Navy's Newest Squadron Puts Manned and Unmanned Aircraft Side-By-Side
Back when Vice Adm. David Buss started his military career in 1978, the idea of unmanned aircraft operating alongside conventional aircraft sounded like something out of a George Lucas film.
"I would have really called that very Star Wars like but we are there today," Buss said.
Indeed, at the North Island Naval Air Station in Coronado, officials welcomed a first-of-its-kind helicopter squadron featuring the FireScout, a remotely piloted vehicle.
The FireScout is bigger than a smart car but not as wide as a sports car and has four 15-foot blades on top. The sqaudron is set to deploy next year to the Western Pacific.
For now, pilots like Lt. Kevin Shikuma will train to operate the FireScout system, so they are fluent in both manned and unmanned aerial vehicles, or UAVs.
"The UAV can stay up for a lot longer than the average pilot can and in this fiscal environment, it's a lot cheaper to operate a unmanned drone that burns a lot of gas than say this large aircraft that takes a lot more gas and maintenance man hours," Shikuma said.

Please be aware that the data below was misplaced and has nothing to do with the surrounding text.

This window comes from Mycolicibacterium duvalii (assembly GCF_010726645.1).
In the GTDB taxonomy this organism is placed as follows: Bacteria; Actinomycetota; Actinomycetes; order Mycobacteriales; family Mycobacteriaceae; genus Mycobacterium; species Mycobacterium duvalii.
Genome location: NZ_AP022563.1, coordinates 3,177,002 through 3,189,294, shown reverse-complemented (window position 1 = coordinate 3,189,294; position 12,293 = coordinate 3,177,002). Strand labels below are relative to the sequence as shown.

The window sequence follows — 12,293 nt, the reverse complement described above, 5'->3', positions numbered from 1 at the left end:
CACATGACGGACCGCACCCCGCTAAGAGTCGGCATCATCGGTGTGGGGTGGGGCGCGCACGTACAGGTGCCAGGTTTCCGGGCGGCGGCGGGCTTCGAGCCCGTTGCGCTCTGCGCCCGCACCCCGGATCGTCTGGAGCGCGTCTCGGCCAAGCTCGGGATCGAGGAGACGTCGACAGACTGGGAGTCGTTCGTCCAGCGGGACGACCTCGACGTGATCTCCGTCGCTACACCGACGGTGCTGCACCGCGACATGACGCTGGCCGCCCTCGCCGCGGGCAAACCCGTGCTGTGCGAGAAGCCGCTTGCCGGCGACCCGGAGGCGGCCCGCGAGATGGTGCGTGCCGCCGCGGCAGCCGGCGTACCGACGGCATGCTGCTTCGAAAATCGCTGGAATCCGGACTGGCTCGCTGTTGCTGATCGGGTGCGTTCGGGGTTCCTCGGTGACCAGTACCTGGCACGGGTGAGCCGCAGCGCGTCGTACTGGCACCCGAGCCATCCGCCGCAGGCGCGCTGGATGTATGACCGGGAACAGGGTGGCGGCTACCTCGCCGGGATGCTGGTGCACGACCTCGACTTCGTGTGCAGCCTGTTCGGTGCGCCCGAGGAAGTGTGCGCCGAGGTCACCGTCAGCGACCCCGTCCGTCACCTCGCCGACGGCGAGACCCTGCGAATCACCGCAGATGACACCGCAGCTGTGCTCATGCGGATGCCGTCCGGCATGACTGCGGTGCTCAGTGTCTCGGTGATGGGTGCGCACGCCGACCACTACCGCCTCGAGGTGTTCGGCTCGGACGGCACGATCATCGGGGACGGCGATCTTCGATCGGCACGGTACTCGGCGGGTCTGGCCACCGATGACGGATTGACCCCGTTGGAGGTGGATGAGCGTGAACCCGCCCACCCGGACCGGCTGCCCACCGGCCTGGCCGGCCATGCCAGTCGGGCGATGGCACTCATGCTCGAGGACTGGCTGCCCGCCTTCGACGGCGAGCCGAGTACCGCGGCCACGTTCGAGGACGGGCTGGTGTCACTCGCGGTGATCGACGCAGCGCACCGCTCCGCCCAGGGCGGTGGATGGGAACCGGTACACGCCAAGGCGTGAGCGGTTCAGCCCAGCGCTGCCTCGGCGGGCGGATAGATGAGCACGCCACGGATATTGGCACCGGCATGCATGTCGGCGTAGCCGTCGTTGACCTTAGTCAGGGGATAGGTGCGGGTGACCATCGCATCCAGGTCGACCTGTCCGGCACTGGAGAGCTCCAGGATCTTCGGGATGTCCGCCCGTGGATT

Beyond saving some gas and money, Squadron Commander Chris Hewlett said the FireScout can be crucial in assisting larger manned aircraft on missions.
"If they had made contact while they were out flying around and the crew needed to swap out, we could send the FireScout out and that FireScout would dwell on the contact of interest...," Hewlett said.
The squadron will deploy on the USS Fort Worth, further expanding the Navy's reach. It's a littoral combat ship that can operate in areas where larger ships can't.